I’ve been thinking a lot about the differences between making a living and making a lifestyle. As a recent university graduate I spent the first three months of my post-university life reconnecting with friends and family and reminding myself what life looks like when you don’t close down libraries at midnight. Running into (generally older) relatives at weddings and reunions usually meant that at some point (or multiple points) in an evening I would be confronted with the question of what I’m doing next. Although it’s an innocent and honest question on the surface, if asked with the proper tone it can carry a society’s worth of conditioning to imply that the only appropriate response to said question involves a clear and detailed career plan. I don’t have a career plan and although my canned response that “I’m looking for ways to use stories to inspire and educate” receives some favourable reviews, I honestly have no idea how I’m going to put a roof over my head and food on my table in the medium to long term. But, even if my liberal arts and sciences degree didn’t give me a paint by number career path it did instil me with a careful skepticism. My initial reaction to the question of shelter and food is to ask what shelter and food mean. Sleeping on couches and in basements for the majority of my summer reminded me about the beautiful side of simple living but I also aspire to one day live as part of a larger family unit (whatever that means) and those aspiration require a less transient infrastructure. What that infrastructure will be, I don’t know. But to some extent I’m treating my current travel as research into different lifestyles. There’s a balance to strike between making a living and making a lifestyle and some folks seem to have struck it.
I spent a week in mid-august wwoofing at the Harvest Moon Organic Bakery just outside of Lion’s Head on the Bruce Peninsula. I traded labour for food and lodging, stayed in a bunky on site, and assumed responsibility for the disposal of any and all broken butter tarts. The owners have run the bakery for almost 19 years, built themselves a passive solar home, carved walking trails and sculpture garden through the bush, and are socially engaged and lovely people. At one point they also operated both a large garden and bed and breakfast but they’ve scaled back in recent years. Although they work hard and long hours during the summer (theirs is after all a seasonal business) they produce good quality food, eat primarily from a garden they tend themselves, and spend the winter skiing, reading, and playing board games. After seven days, I left having met some of their neighbours, learned more about gardening, sided a treehouse, and been thoroughly entranced by a lifestyle that seemed to connect to both the physical and social space it inhabits. The folks at Harvest Moon make a living from a lifestyle that encourages active connection to their neighbours and physical surroundings. That appeals to me.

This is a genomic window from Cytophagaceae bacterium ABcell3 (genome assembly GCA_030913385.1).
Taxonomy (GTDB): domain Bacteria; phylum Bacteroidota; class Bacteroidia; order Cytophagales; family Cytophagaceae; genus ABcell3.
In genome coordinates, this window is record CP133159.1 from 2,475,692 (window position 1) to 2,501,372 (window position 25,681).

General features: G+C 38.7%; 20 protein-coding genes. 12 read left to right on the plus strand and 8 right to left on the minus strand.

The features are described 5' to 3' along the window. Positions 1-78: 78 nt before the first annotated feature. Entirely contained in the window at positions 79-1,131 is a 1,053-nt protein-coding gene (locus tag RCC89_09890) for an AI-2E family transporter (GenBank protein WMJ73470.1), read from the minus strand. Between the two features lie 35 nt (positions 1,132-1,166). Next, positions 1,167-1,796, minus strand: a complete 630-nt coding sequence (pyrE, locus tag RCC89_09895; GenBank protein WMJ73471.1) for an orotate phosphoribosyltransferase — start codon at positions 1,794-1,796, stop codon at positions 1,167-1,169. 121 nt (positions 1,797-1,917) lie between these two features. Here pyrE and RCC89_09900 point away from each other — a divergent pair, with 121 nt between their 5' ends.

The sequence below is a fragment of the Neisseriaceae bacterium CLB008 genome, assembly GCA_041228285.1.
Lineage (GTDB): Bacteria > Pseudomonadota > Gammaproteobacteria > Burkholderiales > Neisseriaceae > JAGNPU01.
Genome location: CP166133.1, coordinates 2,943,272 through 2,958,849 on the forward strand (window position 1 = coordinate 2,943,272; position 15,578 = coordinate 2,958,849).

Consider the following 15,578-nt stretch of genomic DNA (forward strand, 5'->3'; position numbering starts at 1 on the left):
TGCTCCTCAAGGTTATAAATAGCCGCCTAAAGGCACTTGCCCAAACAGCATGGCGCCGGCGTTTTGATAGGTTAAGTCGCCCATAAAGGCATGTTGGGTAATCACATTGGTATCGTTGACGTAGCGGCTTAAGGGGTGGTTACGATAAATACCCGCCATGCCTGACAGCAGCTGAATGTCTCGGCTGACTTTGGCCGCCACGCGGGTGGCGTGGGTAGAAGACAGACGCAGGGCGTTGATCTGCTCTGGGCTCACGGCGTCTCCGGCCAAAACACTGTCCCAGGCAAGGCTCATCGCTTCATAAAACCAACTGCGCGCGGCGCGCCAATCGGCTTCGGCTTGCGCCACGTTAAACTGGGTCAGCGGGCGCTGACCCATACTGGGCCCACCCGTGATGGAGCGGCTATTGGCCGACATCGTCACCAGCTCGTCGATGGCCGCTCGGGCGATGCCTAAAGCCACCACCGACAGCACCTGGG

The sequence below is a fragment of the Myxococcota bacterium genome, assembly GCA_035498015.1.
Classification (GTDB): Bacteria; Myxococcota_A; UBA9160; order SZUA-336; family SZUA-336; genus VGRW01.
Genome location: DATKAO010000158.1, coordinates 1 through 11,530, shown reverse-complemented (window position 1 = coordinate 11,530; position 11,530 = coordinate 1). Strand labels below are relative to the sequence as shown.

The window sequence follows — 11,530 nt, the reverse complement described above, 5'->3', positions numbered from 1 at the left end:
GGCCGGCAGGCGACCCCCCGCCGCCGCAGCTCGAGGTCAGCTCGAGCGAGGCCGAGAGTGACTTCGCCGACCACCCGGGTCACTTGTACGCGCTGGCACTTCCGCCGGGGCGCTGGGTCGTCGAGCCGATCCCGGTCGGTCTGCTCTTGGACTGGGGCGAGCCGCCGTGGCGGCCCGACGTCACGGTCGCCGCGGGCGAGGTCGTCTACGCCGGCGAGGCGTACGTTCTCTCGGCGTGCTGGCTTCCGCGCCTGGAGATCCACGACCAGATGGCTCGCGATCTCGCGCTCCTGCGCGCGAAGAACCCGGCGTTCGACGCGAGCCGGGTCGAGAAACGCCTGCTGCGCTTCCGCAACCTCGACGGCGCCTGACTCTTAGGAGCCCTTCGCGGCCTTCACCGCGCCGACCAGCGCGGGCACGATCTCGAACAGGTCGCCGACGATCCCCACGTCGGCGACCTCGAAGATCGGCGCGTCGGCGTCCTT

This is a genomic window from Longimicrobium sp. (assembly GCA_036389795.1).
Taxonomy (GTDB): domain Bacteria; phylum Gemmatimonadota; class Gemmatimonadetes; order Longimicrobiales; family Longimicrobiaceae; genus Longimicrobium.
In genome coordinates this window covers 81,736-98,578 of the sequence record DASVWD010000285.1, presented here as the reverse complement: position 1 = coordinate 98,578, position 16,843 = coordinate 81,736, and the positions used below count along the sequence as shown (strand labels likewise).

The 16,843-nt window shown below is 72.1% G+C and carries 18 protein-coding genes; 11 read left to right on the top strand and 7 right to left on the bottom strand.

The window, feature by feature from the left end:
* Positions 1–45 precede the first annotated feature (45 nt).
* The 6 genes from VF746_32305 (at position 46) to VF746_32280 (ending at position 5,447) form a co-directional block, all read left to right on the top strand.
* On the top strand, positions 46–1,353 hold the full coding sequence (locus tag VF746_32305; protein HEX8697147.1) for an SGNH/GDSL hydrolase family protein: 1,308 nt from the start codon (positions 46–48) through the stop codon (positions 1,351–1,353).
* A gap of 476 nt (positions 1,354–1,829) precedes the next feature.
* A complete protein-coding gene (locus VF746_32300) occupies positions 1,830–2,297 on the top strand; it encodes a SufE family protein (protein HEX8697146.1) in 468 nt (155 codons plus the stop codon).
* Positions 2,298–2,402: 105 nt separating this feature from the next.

‘What next’ questions from my well-meaning relatives seem to focus only on the issue of making a living. My responses are sometimes met with disappointed and skeptical expressions but I’m trying to figure out what kind of lifestyle I want so that I know what ‘making a living’ means before I commit to a specific endeavor like law school or an oil rig contract that might fill my bank account at the cost of spiritual bankruptcy. While trying to avoid value judgements, I’m compelled to nonetheless acknowledge that no amount of money is worth doing things that would make me miserable and I say this from the middle of a 6 week contract that has me scrubbing toilets three mornings a week – although I am cleaning them in the middle of a national park in the Rocky Mountains.
You can only start with the question of making a living if you’ve already assumed the answer to what it means to make a life. It’s the same as asking how you’re going to get enough lumber to build your fence before you’ve figured out the height you want and the perimeter of your yard. Switching your thinking changes the question from ‘how am I going to provide for my needs’ to ‘what needs do I need to provide for and how can I meet them’. I’m still trying to figure what my needs are or could be but a week at Harvest Moon reminded me that yearly income doesn’t have to be earned over50 weeks a year at a 9-5 job and that work in something like a garden and kitchen can circumvent the need for some expenditures. Who doesn’t like homemade preserves?
I’ve got a few relatives who enthusiastically raise lifetime earning statistics to point out that I really should be starting my career as soon as possible. They’re measuring success by earnings; I’m not. And while I acknowledge that wealth affords opportunities, I’m inclined to view money as a means to an end rather than the end in itself. This perspective is the result of a certain amount of privilege. I didn’t need to work for a few months following university because I had friends and family who could put me up and enough money in the bank to move between them. And I’ve had the time to think about these things because I spent four years at an expensive post-secondary institution. Not to mention that as an articulate white male, the odds of me finding lucrative employment are good no matter where I look. Not everyone is this lucky and my thinking would probably be different if I had dependants and bills to pay. But I think that the question of lifestyle needs to come first in any case. It doesn’t matter how much you can afford to pay if you haven’t figured out what you want to buy. It doesn’t matter how you make a living if you don’t know how you want to live.